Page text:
There is a magic document that is almost always associated with practically every business decision. It is a document filled with mystical powers, such as the ability to foretell the future. It is able to shape the way things happen in the present. And even when things go wrong, it has the power to provide a universal get-out-of-jail-free card.
I'm referring, of course, to the Business Case, that tool much loved by MBAs and practically everyone else.
I was put in mind of this as a result of a conversation with one of the people in my team yesterday. He was wondering where he could get examples of some excellent business cases, This, of course, led us to a discussion of what actually constitutes such a document.
Actually, the business case document is an exercise in the suspension of disbelief, rather like you see on those reality talent shows. Thousand and thousands of applicants who think they can sing, and only one winner. All judged by three or four successful industry professionals.
Just where did they get all that time?
The business case is similar. It makes predictions about specific future states, when the rest of the time, we accept that such predictions are hard or impossible. But in he context of an official business case document, this kind of crystal ball gazing is not only accepted, it is expected. About the only feedback one gets with respect to this oracular vision is “hmmm, those numbers look high to me”, or “um, don't those numbers seem low to you?”.
This illustrates another powerful effect this fascinating document has. It can infect anyone who reads it with the ability to read the future as well.
It is hardly surprising, really, that most of the time the actual set of circumstances predicted in any given business case do not come to pass. I've yet to see such a document that was a completely accurate reflection of the way something actually got done, once all the money was approved. That's because during implementation, you learn a lot which you didn't know when you make your forecasts and all this new information changes the shape of the thing you're doing.
During the process of building something out, it is not unusual to see it morph completely. In the start-up community, in fact, people are starting to offer advice which reflects this: you might have to try two or three business models before you find one that works.
Pity the poor investors who made their funding decisions based on the first business plan (a business case, in everything but name).
All this brings me to the main point I want to make on business cases. Since they don't usually reflect the actual reality of what gets implemented, why do we persist in creating them?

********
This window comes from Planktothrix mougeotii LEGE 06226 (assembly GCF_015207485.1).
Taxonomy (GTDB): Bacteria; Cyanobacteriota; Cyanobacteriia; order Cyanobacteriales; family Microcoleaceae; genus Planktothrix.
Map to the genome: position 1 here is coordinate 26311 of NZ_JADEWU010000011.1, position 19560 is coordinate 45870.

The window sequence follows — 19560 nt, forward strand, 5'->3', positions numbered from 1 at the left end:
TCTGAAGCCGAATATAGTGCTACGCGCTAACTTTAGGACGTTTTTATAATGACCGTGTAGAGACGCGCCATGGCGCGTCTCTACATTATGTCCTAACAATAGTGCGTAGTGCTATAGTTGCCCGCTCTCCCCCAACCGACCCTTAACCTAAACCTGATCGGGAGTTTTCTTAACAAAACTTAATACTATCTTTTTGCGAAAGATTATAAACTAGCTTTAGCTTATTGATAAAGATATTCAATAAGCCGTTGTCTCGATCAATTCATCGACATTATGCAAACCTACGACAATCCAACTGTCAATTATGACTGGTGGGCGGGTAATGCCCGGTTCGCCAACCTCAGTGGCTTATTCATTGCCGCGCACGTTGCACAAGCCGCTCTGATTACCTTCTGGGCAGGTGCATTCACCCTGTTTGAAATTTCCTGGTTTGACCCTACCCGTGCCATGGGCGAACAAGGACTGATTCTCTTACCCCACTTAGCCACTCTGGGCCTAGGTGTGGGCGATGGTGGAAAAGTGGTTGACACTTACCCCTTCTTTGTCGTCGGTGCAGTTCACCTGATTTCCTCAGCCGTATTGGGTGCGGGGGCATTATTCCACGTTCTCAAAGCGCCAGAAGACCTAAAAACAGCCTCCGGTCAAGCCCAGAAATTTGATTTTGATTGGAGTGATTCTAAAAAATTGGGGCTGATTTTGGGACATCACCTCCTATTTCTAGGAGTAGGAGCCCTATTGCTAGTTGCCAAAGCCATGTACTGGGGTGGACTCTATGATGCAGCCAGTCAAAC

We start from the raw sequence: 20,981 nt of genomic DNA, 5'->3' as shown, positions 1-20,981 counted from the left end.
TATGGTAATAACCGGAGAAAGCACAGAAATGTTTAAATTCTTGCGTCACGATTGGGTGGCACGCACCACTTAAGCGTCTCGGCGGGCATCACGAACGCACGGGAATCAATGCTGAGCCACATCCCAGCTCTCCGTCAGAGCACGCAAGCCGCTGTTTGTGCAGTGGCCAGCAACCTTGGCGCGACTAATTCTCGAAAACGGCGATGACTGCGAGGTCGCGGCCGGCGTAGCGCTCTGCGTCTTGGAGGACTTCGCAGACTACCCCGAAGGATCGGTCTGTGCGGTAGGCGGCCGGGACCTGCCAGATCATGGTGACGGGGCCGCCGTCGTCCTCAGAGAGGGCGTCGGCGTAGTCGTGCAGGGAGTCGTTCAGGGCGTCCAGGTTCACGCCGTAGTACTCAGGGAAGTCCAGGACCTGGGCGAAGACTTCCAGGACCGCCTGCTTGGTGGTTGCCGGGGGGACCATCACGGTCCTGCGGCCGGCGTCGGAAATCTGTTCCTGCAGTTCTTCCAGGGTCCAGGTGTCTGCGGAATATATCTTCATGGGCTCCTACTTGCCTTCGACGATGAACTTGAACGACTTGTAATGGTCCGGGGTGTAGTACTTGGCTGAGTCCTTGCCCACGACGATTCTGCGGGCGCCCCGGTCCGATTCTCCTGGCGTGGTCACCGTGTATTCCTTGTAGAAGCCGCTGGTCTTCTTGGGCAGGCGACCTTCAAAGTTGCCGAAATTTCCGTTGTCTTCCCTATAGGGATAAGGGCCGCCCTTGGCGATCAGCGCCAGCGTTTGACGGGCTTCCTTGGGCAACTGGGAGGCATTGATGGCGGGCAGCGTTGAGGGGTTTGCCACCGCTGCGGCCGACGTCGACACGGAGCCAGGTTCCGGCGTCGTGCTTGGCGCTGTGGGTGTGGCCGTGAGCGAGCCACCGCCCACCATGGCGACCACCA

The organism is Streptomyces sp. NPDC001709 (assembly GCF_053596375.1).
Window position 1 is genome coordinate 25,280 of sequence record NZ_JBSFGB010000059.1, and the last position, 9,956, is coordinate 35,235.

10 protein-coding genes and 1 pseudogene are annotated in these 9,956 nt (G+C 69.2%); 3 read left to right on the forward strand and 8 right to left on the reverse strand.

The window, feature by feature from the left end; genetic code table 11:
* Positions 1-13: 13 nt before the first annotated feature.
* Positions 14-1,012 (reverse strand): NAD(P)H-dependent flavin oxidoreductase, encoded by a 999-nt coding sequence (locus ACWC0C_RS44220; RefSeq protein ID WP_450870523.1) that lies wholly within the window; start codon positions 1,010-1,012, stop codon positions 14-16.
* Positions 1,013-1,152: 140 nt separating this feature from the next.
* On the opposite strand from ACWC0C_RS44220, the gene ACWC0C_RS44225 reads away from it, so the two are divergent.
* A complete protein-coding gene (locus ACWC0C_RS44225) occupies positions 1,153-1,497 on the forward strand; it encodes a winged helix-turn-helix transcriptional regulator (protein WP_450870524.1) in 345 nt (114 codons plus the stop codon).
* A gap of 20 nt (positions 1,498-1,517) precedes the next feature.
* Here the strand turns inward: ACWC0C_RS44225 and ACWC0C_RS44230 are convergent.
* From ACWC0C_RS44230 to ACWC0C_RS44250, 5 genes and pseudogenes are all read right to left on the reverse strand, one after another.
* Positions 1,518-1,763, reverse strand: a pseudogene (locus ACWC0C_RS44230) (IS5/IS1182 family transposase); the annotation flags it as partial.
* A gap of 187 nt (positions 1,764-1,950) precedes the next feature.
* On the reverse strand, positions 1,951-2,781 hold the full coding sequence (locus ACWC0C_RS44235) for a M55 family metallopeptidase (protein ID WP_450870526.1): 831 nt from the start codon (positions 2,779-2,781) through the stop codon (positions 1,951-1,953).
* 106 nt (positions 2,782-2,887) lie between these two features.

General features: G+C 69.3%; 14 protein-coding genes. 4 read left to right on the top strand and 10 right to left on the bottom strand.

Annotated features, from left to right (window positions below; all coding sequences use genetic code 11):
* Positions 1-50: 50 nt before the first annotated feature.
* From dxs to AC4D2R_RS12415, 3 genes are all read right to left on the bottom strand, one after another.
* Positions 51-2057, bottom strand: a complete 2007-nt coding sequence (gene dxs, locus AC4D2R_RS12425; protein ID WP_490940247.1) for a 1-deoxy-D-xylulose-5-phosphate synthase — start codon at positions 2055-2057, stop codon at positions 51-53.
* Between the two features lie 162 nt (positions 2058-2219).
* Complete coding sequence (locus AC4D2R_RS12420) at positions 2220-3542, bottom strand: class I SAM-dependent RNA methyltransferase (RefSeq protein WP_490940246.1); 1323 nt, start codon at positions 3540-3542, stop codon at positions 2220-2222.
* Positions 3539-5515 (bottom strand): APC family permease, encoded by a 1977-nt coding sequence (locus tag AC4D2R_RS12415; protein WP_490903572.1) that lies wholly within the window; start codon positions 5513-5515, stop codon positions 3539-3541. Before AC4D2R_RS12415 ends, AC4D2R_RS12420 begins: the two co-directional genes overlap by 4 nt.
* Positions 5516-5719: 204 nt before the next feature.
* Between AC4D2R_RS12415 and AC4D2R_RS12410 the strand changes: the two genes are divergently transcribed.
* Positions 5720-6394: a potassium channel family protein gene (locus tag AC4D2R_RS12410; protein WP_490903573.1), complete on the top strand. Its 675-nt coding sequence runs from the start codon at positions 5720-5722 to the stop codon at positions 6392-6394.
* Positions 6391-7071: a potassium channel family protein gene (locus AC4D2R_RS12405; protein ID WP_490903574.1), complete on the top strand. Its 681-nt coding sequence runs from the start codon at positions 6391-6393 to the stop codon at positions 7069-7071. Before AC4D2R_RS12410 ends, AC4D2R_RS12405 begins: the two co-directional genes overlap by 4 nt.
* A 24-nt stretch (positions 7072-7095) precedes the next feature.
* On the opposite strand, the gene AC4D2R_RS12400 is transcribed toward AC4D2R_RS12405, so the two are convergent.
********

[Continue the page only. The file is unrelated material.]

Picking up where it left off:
The answer is obvious when you think about it. A business case is a sales document. It is a collection of statements about some future possibilities framed in a such a way that it attracts the interest of those with resources to invest.
What are stakeholders looking for in a business case?
They want to understand the value proposition to them, and how much it will cost. What will they look like if it is successful? In the overall scheme of things, what are the implications for the organisation of which they are a part? And, in the end, what assurances do they have that in the event of a failure, they won't go down with it?
Let me put that differently: even if it is only subconsciously, budget holders make an assessment of the business case in terms of how well they think the document might work as that get-out-of-jail-free card when it is later found that the investment didn't go the way it was expected.
Accepting the true purpose of the business case lets you target the messages within it much more effectively. A focus on benefits rather than costs is helpful. Creating custom business cases for specific audiences can be powerful.
And, whilst you need the numbers to be there, they themselves don't communicate the actual message one needs: this is the investment opportunity you've been waiting for, and it is the most attractive you have available at present.
It is impossible to do without a fully featured business case for any significant decision, since we've all been fully conditioned to expect the document these days. Since we're stuck with writing them anyway, it makes a great deal of sense to optimse the business case for the real audience need.